Unauthorized Collaboration: Collaborating on projects, papers, or other academic exercises when this is forbidden by the instructor(s). The default faculty assumption is that work submitted for credit is entirely one's own. At the same time, standards on appropriate and inappropriate collaboration as well as the need for collaboration vary across courses and disciplines. Therefore, students who want to confer or collaborate with one another on work receiving academic credit should seek the instructor's permission to collaborate.

Falsification: Misrepresenting material or fabricating information in an academic exercise or assignment (for example, the false or misleading citation of sources, the falsification of experimental or computer data, etc.).

Bribery: Offering or giving any article of value or service to an instructor in an attempt to receive a grade or other benefits not legitimately earned or not available to other students in the class.

Theft, Damage, or Misuse of Library or IT Resources: Removing uncharged library materials from the library, defacing or damaging library materials, intentionally displacing or hoarding materials within the library for one's unauthorized private use, or other abuse of reserve-book privileges. Any violation of the University’s Responsible Use of Information Technology policy. This includes, but is not limited to, unauthorized use of the University's or another person's computer accounts, codes, passwords, or facilities; damaging computer equipment or interfering with the operation of the computing system of the University.

Penalties and Procedures for Violations of Academic Integrity

The course instructor is responsible for determining when a student has violated academic integrity in a course. Students engaging in other academic activities such as qualifying or comprehensive examinations, theses, dissertations must also adhere to the standards of academic integrity outlined in this policy. In these cases, academic advisors and department, college, or school officials responsible for a student's program of study are charged with determining if a student has violated academic integrity.

When a faculty member determines that a student has violated academic integrity, he or she will inform the student and impose an appropriate sanction. Faculty members must respond in a manner most appropriate to the particular infraction and the circumstances of the case in question, according to his or her best judgment. Penalties for violations of academic integrity may include, but are not limited to, the following:

  1. Warning without further penalty, or with a requirement that an assignment be redone without a breach of academic integrity and resubmitted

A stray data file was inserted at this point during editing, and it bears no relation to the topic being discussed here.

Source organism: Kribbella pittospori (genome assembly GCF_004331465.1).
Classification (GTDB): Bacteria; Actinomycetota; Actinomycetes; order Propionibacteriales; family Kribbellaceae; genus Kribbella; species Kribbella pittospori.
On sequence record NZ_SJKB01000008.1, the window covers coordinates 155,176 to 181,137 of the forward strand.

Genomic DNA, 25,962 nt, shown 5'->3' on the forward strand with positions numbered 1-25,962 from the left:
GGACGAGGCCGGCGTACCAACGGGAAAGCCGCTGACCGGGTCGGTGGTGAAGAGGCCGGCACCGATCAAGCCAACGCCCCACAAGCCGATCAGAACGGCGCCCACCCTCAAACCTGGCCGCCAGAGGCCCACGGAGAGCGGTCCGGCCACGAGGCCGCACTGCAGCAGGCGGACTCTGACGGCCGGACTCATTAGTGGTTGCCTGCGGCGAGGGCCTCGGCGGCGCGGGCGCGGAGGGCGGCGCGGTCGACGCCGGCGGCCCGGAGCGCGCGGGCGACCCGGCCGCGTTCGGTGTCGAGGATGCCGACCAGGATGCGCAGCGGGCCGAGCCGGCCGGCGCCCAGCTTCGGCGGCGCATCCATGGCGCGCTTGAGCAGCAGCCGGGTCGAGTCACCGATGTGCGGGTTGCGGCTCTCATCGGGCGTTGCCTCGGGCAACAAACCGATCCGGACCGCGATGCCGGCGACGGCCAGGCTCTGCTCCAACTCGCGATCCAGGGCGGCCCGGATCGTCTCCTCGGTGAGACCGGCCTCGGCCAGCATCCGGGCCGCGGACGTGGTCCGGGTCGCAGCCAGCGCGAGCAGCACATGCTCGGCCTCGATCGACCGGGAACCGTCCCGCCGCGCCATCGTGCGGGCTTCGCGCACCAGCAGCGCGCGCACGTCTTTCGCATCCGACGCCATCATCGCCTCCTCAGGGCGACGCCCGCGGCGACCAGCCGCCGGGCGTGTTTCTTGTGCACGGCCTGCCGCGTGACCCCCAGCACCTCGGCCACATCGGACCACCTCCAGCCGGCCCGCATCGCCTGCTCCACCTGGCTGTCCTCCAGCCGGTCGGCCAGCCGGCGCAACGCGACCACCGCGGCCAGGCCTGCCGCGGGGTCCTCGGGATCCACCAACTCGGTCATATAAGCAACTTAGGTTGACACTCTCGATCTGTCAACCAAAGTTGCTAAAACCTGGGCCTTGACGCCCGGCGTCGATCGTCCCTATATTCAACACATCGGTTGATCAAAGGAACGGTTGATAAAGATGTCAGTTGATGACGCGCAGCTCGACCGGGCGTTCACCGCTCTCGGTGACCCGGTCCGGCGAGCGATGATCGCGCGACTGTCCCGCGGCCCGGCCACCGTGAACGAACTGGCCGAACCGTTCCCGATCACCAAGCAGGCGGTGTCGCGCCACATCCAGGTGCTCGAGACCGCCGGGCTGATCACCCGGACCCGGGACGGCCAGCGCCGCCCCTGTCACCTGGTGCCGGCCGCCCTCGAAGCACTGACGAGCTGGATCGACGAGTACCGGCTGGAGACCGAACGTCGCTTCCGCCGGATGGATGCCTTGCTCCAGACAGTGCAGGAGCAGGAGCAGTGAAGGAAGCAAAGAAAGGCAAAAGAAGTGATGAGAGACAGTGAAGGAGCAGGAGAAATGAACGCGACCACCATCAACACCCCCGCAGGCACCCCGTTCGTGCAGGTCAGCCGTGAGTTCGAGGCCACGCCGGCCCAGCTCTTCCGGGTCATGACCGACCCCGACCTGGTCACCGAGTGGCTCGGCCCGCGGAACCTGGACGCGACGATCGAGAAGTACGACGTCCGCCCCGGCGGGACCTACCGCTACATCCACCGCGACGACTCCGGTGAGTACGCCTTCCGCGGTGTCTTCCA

2. Lowering of an assignment/exam grade
  3. Assigning a failing grade on a paper containing plagiarized material
  4. Assigning a failing grade on any examination in which cheating occurred
  5. Lowering a course grade
  6. Giving a failing grade in a course or other academic exercise

In addition, faculty members encountering a violation of academic integrity in their courses are required to complete and file the Violation of Academic Integrity Report. The report should indicate the sanction imposed and a brief description of the incident. Faculty filing a VAIR will submit copies both to the Vice Provost for Undergraduate Education or Graduate Education, as appropriate, and to the student.

If a faculty member informs the student that he or she will receive a failing grade for the course as a whole or for a component of the course as a result of academic dishonesty, the student receiving such a penalty will not be permitted to withdraw from the course, or to change the grading basis of the course from A-E to S/U.

Students who feel they have been erroneously penalized for an academic integrity infraction, or who think that a penalty is inappropriate, may make use of the grievance procedures, beginning with the Department and the College/School where the course was offered. Each College/School of the University has procedures for students who seek to dispute grades assigned or penalties imposed for academic infractions. Copies of the procedures are maintained in the College/School Deans' Offices or on their respective websites.

If a student is cleared of wrongdoing through the grievance process, the student will not be subject to any penalties and the Violation of Academic Integrity Report associated with the case will be destroyed.

A violation confirmed by admission on the part of the student, by the student's acceptance of the charges and penalties outlined in the Violation of Academic Integrity Report, or through the grievance process will result in the enforcement of the penalty determined by the faculty member reporting the incident.